It’s not new or unique behavior. When we blame an already marginalized group for the spread of illness, a disaster of some kind, or a tragedy felt by millions (see: ‘China Flu’, Pulse Night Club Shooting, and 9/11), hate crimes targeting that group go up substantially.
“We can even include the war on drugs,” she said. “There are certain drugs that society considers to be Black drugs or Mexican drugs. So instead of thinking that [addiction] can happen to anyone, we leave ourselves vulnerable to exposure.”
“With Monkeypox, we want to make sure that, although there are some major cases that put the LGBTQA community at risk, this virus is spreading broadly and we want to be careful of not isolating already marginalized communities.”
It’s clear we like to play hot potato on social issues and pass blame so that we don’t get stuck with the potato. The result of that is a lot of burned hands, no matter how quickly we pass it.
Said another way, we know that our society likes to place blame and we, in response, are fine bending to society’s desire as long as we aren’t the subject of that blame.
It’s time to turn that around. Let’s check the language we’re using to talk about Monkeypox so we don’t duplicate the peril of the AIDS crisis and can adequately protect anyone at risk — a demographic that includes everyone.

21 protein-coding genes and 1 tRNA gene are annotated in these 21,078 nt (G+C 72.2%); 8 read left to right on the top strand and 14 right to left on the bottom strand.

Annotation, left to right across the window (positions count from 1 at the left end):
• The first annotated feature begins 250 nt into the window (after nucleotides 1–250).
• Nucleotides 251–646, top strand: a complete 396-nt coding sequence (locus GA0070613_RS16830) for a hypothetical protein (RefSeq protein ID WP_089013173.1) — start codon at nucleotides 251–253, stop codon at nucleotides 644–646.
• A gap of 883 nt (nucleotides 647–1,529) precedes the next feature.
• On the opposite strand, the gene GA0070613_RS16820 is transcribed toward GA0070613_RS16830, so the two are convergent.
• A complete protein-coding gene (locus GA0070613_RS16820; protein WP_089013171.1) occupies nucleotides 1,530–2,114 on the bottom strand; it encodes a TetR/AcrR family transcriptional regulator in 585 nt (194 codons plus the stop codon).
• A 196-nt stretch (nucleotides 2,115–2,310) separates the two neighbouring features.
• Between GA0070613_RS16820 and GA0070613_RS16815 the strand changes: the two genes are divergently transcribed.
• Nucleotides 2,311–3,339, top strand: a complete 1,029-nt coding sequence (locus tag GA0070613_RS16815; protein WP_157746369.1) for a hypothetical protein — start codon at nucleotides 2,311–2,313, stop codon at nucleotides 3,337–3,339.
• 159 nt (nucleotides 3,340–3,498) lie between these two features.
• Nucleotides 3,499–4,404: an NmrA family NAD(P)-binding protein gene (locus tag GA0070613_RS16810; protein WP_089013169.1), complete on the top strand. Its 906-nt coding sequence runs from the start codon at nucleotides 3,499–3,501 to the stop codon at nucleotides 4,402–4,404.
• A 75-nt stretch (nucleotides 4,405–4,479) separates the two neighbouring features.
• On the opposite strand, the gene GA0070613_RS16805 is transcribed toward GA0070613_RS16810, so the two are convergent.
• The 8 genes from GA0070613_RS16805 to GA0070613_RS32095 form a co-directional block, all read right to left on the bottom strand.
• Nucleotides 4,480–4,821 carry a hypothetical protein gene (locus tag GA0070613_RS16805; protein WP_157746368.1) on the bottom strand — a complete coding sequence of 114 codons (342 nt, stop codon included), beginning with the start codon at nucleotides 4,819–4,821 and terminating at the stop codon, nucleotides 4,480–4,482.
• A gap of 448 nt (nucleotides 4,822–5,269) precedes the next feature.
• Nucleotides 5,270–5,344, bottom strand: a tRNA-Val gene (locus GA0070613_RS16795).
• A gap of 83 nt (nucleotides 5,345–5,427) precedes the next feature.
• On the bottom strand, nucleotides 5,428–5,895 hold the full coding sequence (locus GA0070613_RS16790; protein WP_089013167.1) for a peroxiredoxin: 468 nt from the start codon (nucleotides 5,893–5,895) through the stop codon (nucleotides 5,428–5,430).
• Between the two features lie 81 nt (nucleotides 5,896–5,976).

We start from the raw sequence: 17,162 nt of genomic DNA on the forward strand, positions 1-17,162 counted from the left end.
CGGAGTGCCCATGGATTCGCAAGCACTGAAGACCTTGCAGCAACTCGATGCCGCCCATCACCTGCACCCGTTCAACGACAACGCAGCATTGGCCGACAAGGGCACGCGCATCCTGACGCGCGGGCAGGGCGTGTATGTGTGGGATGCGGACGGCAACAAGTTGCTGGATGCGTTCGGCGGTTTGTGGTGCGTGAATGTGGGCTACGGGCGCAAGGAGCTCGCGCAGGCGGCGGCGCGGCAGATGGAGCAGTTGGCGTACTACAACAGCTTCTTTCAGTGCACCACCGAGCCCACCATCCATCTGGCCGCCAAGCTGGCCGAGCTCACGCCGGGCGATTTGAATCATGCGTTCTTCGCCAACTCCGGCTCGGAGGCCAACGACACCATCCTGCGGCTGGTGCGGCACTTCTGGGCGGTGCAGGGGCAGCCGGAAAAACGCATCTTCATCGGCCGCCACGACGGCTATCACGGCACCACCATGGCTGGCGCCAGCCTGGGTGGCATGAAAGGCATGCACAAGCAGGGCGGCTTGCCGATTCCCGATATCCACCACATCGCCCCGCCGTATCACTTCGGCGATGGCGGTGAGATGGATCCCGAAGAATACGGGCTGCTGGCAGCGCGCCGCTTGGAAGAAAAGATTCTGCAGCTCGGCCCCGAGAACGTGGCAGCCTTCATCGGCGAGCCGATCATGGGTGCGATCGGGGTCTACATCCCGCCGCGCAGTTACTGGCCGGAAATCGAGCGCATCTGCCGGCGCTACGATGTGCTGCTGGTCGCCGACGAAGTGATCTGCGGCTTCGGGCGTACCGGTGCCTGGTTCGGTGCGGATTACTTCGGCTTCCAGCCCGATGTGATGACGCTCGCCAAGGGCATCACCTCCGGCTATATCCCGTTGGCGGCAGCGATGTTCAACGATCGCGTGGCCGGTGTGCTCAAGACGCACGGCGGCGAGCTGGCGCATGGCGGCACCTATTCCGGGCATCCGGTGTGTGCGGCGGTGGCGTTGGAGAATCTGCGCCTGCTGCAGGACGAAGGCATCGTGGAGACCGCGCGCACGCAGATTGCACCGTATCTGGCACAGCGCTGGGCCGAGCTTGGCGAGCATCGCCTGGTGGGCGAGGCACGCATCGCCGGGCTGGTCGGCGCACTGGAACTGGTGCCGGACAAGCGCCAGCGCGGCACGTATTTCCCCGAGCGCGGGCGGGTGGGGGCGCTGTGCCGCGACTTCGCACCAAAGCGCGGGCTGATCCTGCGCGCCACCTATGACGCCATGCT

“It’s important that we take a look at how we’re messaging the spread, and ensuring that we’re getting the clearest information from organizations like the CDC and DHS,” Clarke said. “They’re doing all they can to distribute information all the way down to the local level.”
Sure, men who have sex with men are at risk. So are women who have sex with men, men who have sex with women, non-binary folks, anyone who shakes someone’s hand or likes hugs, or spends long periods of time in a densely packed line at an amusement park.
Most of these activities aren’t sexual and aren’t even that intimate. So, simply put, it puts everyone at risk to forget that anyone can contract Monkeypox.